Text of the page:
The United Nations (UN) was founded on the 24th October 1945 following World War II, which was marked by an estimated 70 to 85 million fatalities and included the Holocaust, which saw some six million Jewish people – around two-thirds of Europe’s Jewish population – murdered because of their ethnicity.
On the 10th December 1948 the UN proclaimed the Universal Declaration of Human Rights which set out, for the first time, fundamental human rights of all peoples and all nations which were to be universally protected. Article Two of the Declaration states that “Everyone is entitled to all the rights and freedoms set forth in this Declaration, without distinction of any kind, such as race, colour, sex, language, religion, political or other opinion, national or social origin, property, birth or other status”.
As such the principles of apartheid were the antithesis of those of the United Nations although South Africa was one of the original 51 founding members of the UN. From 1952 onwards, the issue of apartheid was brought before every session of the General Assembly, until finally, following the 1960 Sharpeville Massacre, the United Nations Special Committee Against Apartheid was established on the 6th November 1962. The UN General Assembly and Security Council adopted no less than 27 resolutions condemning South Africa’s racial policies, and took the first steps towards the imposition of collective sanctions by recommending specific measures against South Africa, including “boycotting all South African goods and refraining from exporting goods, including arms and ammunition, to South Africa”.
In response, most of Africa, Asia, and a number of socialist European countries stopped trading with South Africa. By the time the 1963 session of the General Assembly was convened, 46 countries had formally severed all trade, political and other relations with South Africa, with another 21 countries publicly declaring that they had ended their trade and political relations with the country. Over half of the countries of the world had responded to the call for sanctions, and yet the South African economy continued to boom?
The 1963 session of the General Assembly added to its 1962 recommendation for sanctions by calling upon member states to stop the supply of oil to South Africa. The resolution was adopted by a majority of 84 to six, but unfortunately the six members who voted against the resolution included the United States, Britain and France, at the time the only suppliers of oil to South Africa.
While the majority of the world put their might behind the anti-apartheid struggle, North America and Western Europe continued trading with the apartheid government and between 1962 and 1963 these countries increased their exports to South Africa by well over a quarter, and continued to maintain their high volume of imports of South African products, responsible for over 60% of South Africa’s exports. So, what South Africa had lost through the trade boycott of the African, Asian and socialist countries, was more than replaced by the increased economic cooperation it received from the imperialist states.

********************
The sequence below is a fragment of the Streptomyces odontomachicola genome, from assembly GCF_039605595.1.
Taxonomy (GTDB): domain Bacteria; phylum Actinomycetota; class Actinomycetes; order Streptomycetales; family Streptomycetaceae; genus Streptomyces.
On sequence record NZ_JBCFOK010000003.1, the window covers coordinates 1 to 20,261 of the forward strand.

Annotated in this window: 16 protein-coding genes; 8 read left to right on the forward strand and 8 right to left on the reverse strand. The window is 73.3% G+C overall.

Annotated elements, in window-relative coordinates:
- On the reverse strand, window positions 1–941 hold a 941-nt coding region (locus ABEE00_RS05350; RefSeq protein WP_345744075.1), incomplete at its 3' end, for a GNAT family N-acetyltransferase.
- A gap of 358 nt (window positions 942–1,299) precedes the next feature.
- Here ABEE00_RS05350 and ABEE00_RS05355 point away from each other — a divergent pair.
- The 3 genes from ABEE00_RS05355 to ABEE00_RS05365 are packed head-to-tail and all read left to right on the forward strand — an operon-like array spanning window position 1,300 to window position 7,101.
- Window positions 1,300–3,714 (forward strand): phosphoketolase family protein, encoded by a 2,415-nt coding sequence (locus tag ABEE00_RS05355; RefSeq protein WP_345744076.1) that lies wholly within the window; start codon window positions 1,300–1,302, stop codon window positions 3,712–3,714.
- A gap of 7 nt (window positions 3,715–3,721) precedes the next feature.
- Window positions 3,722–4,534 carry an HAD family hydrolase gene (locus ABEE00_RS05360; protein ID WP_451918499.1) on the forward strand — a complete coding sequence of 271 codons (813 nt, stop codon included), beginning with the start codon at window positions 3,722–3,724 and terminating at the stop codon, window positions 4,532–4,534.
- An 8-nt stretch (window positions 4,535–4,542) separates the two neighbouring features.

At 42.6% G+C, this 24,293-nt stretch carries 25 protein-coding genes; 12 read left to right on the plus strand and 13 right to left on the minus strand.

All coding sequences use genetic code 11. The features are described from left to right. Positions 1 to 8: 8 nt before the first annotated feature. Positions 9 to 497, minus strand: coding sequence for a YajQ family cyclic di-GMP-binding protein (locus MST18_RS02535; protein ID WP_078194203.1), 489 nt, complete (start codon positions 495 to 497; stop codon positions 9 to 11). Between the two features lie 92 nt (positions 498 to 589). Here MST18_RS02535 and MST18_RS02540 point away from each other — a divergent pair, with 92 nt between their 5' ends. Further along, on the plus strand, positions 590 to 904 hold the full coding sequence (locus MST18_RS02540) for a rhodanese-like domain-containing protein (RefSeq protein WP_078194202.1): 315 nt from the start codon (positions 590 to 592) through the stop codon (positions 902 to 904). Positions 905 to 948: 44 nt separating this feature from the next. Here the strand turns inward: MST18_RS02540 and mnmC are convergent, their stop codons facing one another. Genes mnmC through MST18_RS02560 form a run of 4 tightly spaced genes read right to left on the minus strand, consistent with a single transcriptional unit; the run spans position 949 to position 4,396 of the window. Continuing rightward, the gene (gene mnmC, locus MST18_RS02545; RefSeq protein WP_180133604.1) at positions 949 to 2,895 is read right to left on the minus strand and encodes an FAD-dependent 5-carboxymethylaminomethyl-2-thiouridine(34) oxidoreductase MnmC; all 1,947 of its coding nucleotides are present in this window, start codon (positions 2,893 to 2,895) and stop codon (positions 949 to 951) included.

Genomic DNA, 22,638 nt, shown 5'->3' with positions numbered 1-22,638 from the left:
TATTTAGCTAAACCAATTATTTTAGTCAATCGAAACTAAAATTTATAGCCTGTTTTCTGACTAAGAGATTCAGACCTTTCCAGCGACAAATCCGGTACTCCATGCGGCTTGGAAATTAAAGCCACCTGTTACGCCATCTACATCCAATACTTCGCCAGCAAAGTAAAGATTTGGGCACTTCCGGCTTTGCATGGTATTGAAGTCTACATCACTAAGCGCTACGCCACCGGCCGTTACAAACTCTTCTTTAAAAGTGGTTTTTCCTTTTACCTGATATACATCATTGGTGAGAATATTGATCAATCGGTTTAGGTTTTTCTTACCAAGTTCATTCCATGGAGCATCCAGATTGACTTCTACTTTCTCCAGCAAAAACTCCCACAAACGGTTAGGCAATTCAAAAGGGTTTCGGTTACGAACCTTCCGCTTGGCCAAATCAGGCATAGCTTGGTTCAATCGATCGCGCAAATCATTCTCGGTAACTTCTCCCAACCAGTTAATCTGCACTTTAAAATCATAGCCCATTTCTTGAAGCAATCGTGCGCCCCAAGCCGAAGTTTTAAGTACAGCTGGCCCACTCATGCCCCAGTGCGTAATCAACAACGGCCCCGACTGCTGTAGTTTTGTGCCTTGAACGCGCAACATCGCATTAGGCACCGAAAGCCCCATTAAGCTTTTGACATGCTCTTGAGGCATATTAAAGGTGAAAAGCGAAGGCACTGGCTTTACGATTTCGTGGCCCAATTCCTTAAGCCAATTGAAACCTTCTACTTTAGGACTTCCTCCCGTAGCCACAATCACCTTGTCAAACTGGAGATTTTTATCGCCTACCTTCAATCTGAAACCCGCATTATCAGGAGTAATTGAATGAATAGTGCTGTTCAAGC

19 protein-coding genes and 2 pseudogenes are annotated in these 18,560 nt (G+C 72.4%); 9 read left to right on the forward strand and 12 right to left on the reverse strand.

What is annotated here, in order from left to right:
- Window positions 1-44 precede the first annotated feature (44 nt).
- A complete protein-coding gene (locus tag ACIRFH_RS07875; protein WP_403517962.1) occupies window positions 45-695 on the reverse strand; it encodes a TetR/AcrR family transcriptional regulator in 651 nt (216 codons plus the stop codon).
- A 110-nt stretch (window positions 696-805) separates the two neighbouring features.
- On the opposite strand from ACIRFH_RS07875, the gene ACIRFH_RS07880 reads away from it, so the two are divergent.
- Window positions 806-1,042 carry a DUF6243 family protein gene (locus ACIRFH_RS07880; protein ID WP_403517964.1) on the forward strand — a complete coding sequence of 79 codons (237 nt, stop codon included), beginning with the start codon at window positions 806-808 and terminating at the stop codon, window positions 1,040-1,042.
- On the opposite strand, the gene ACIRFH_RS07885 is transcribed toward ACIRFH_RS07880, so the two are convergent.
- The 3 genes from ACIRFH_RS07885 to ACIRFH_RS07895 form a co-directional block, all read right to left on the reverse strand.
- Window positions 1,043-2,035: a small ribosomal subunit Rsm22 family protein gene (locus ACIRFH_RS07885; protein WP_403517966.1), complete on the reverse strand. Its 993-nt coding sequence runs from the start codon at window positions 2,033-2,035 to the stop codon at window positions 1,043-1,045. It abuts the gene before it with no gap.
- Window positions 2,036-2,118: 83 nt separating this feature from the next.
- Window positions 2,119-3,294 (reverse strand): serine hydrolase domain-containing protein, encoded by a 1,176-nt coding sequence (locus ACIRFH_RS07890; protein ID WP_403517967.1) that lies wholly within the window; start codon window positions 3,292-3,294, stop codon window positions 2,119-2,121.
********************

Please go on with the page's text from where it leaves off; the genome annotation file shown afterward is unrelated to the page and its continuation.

In a memorandum to the United Nations Special Committee Against Apartheid, dated April 1964, Dr Yusuf Dadoo of the South African Indian Congress, addressed this vital issue:
I refer particularly to a few governments who would have us believe that they are the bastions of the free world, but who at the same time clutch South Africa to their protective bosoms. They endeavour to render ineffective the resolve of the vast majority of mankind to put an end to the shame of apartheid. The “Saracen” armoured cars, the machine guns and rifles which left 70 dead at Sharpeville and which are still used to answer every legitimate expression of political opposition, have their origin in the arms factories of these very countries.
Countries like Britain and the United States of America who make profit out of apartheid and who attempt to undermine every real effort for United Nations action are as much a part of this regime as if they were actually sitting in its executive councils.”
While there was significant public resistance to apartheid, such as the the UK’s Anti-Apartheid Movement, which became one of the most powerful international solidarity movements in history, the British, along with the American government, persistently voted against attempts to impose sanctions against South Africa.
It was only in the 1980s, some 20 years after the UN’s resolution to adopt sanctions, that these two economic power houses gave in to public pressure and started restricting trade with the South African government. In 1986, the Comprehensive Anti-Apartheid Act was enacted by the United States Congress, imposing sanctions against South Africa, and between 1986 and 1988 as many as 55 British companies sold off their subsidiaries in South Africa, with the number of British companies investing in South Africa falling by an impressive 20%. Within a few years the South African economy was brought to its knees and, on the 2nd February 1990, President FW de Klerk unbanned the ANC and began peace talks for a negotiated settlement to end apartheid.
The obvious question, which seems relatively easy to answer, is what would have happened had the West taken action sooner? What would the outcome had been had they listened to the words of Dr Yusuf Dadoo in 1964:
It is no longer a question of whether there will be a clash. It is a question of when and how many lives will be lost or ruined. A shirking by the nations of the world of their responsibilities will not, in the long run, prevent the inevitable victory of the people. It will make the coming struggle more protracted, more bitter and more bloody.